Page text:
Our Hotel for two days is “Billesley Manor Hotel, about three miles outside of Stratford-upon-Avon. The first mention of the manor was in The Doomsday Book, the official royal survey ordered by William the Conqueror after he won the Battle of Hastings in 1066.
Several historic events have occurred here. “It was here that Shakespeare put ink to paper and wrote As You Like It where the famous line ‘all the world’s a stage’ is found. It was also home to one of the most highly regarded ancient surnames of England, the Trussells. The property was owned by them for 400 years and folklore has it that a servant to the family was responsible for bringing the ‘Black Death’ from London to the village on a coat he had stolen. In those days the village population was around just 26. . . It is believed that Shakespeare used this library to write, and that his granddaughter, Mrs. Elizabeth Nash, married her second husband in the Billesley Chapel.”
Kristy gave a talk our first night here on Wycliffe and his importance. We also had a lovely dinner in one of the dining rooms all together. Every room on the main floor is from the Elizabethan Period, just an amazing place to stay.
The next day we drove to Coventry, a town that was virtually destroyed by the Luftwaffe in November 1940. The beautiful medieval cathedral was almost wiped out along with massive sections of the town. Factories pumped out ammunition and planes for the war so it was a highly strategic target by the Germans, who knew exactly what they were doing when they tried to destroy it. The Bishop of the Cathedral immediately said ‘we will rebuild’ right after the bombing, and eventually a 20th century cathedral went up next to the ancient one. Everything about this cathedral is symbolic and really all about resurrection. On the altar, in the old church are the words, ‘Father, forgive them,’ which shows the thinking behind this new interfaith cathedral. After touring the town we drove to the small town of Lutterworth, not usually on anyone’s tour map.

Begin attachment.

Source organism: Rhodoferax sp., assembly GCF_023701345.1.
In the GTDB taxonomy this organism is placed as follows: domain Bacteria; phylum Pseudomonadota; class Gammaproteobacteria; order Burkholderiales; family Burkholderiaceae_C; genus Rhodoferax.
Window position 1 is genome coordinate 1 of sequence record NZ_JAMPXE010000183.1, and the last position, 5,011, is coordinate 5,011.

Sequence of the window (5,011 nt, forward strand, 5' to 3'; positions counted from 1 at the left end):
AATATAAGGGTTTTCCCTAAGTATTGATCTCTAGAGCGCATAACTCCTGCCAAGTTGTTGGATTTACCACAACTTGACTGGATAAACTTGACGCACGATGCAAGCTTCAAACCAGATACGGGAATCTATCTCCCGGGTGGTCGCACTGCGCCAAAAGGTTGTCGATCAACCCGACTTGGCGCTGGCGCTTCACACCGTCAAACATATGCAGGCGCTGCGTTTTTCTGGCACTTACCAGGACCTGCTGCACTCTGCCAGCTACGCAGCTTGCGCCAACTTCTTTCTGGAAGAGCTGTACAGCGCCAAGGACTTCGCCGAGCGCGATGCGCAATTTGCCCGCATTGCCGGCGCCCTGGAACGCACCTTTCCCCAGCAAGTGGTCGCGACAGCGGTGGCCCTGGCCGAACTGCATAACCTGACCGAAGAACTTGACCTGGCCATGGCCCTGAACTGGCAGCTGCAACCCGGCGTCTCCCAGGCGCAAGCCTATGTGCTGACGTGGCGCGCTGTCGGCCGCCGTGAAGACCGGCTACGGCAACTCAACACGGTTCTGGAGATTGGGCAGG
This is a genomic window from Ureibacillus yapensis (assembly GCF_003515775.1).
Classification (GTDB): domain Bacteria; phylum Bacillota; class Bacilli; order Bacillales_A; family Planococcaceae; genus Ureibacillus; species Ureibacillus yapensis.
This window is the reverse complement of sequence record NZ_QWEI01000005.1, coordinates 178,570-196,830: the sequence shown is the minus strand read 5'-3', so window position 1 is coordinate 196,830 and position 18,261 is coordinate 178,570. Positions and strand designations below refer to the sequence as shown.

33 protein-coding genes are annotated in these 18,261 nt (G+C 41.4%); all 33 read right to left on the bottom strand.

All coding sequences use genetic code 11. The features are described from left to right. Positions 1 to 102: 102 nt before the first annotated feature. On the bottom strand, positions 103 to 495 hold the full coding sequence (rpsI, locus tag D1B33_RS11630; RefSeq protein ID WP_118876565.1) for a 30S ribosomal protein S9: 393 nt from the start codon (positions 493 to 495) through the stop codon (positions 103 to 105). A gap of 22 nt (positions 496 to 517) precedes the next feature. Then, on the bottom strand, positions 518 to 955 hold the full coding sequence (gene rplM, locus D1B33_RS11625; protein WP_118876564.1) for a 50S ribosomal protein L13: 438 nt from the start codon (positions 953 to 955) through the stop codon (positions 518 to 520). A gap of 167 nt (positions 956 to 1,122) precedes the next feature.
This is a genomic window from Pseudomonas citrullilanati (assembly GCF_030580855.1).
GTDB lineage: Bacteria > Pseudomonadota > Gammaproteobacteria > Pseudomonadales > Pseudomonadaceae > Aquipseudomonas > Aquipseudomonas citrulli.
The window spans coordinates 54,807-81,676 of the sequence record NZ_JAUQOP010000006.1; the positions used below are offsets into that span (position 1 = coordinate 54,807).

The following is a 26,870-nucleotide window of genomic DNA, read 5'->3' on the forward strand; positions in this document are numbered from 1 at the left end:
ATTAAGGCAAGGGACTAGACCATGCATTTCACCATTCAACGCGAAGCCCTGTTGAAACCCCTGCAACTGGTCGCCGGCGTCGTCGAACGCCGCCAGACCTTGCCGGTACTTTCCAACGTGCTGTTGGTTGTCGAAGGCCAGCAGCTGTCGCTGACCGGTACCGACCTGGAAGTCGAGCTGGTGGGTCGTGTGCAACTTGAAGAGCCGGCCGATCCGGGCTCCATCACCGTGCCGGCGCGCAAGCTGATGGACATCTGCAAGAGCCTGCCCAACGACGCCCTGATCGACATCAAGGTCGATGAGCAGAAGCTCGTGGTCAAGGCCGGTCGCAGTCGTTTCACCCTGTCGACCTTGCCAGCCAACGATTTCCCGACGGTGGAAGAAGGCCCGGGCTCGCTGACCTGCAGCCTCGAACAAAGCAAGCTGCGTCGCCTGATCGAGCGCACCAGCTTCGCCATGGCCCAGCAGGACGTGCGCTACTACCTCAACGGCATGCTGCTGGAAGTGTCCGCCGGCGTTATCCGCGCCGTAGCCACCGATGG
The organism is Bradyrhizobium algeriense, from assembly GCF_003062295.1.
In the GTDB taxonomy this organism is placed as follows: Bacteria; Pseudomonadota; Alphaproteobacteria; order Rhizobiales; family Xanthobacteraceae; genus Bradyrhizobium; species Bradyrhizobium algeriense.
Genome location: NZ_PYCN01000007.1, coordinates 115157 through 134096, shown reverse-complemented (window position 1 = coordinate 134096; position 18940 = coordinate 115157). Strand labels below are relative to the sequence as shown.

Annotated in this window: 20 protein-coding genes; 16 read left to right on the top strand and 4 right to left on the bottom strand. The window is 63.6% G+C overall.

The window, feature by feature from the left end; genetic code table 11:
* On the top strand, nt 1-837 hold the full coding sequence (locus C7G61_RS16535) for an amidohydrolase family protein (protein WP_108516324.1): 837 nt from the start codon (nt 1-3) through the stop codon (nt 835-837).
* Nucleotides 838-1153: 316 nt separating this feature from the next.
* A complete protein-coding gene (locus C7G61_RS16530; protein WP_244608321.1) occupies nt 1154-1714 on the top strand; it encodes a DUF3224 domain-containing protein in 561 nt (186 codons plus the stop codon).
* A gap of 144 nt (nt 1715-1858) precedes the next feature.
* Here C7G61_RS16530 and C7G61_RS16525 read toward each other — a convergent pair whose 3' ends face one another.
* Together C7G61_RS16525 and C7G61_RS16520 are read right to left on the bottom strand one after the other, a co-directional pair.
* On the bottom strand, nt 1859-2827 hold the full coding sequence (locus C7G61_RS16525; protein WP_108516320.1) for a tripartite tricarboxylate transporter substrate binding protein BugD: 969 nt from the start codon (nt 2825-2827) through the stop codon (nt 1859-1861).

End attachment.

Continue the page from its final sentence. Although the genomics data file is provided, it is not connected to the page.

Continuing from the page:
St. Mary’s Church in Lutterworth is renown for being the home of John Wycliffe, who presided as rector from 1374-1384. We had a wonderful talk by the former mayor of Lutterworth on Wycliffe and his importance to the Christian faith. Wycliffe is one of the pioneers of the belief that the common man should be able to have the Scriptures available in his own tongue. He worked on a translation of the Bible taken from the Latin Vulgate (produced by the Roman Catholic Church) into English. Wycliffe also challenged the Roman church on several fronts including the belief of transubstantiation. He went on trial several times but had the support of several influential nobles who believed in his cause and protected him. His followers, called Lollards, were men who preached Wycliffe’s beliefs and spread those beliefs throughout England. In the end, when Wycliffe died, 40 years later the church dug up his bones and burned them and scattered them in the local river so his ashes would be ‘wide as the waters,’ and not influence the people. Of course, that was just the opposite, Wycliffe became something of a martryr for the English, eventually Tyndale rediscovered the importance of this man’s work. While working on his famous translation of the Bible into English, (Tyndale lived around 1494-1536), he resourced Wycliffe’s work two centuries before him.
There is so much emphasis on Luther starting the Protestant Reformation in Germany, (and of course not to discredit or lesson his achievements questioning the practices of the Catholic Church), but we forget as early as the 14th century, reading the holy scriptures for oneself in one’s own tongue was an incredibly radical idea. And Wycliffe certainly set the stage, promoting the idea that the Bible should be in original English, and in many ways was a head of his time.
Next we drove to Stratford-upon-Avon to tour the afternoon. This was our lunch spot, and we ate, and shopped and walked around this very touristy location. We visited Anne Hathaway’s home, about a 15 minute walk away from the center of town. She was the 28 year old spinster who William Shakespeare married when he was only 18 years old. There is so much to write about Shakespeare and Anne, that I just can’t begin to tell all the stories here. But her family cottage was in her family for 13 generations, until 1911. It is an exact replica of the cottage in the Elizabethan times and its garden is just what would have been planted in her day. This is one of my favorite locations to visit because it’s so incredibly beautiful with the flowers blooming and the serene, tranquil setting. The ancient home is restored to how Hataway and her family lived during the 16th century and it’s literally like walking through a time warp.
Tomorrow we head to Blenheim Palace and to Oxford.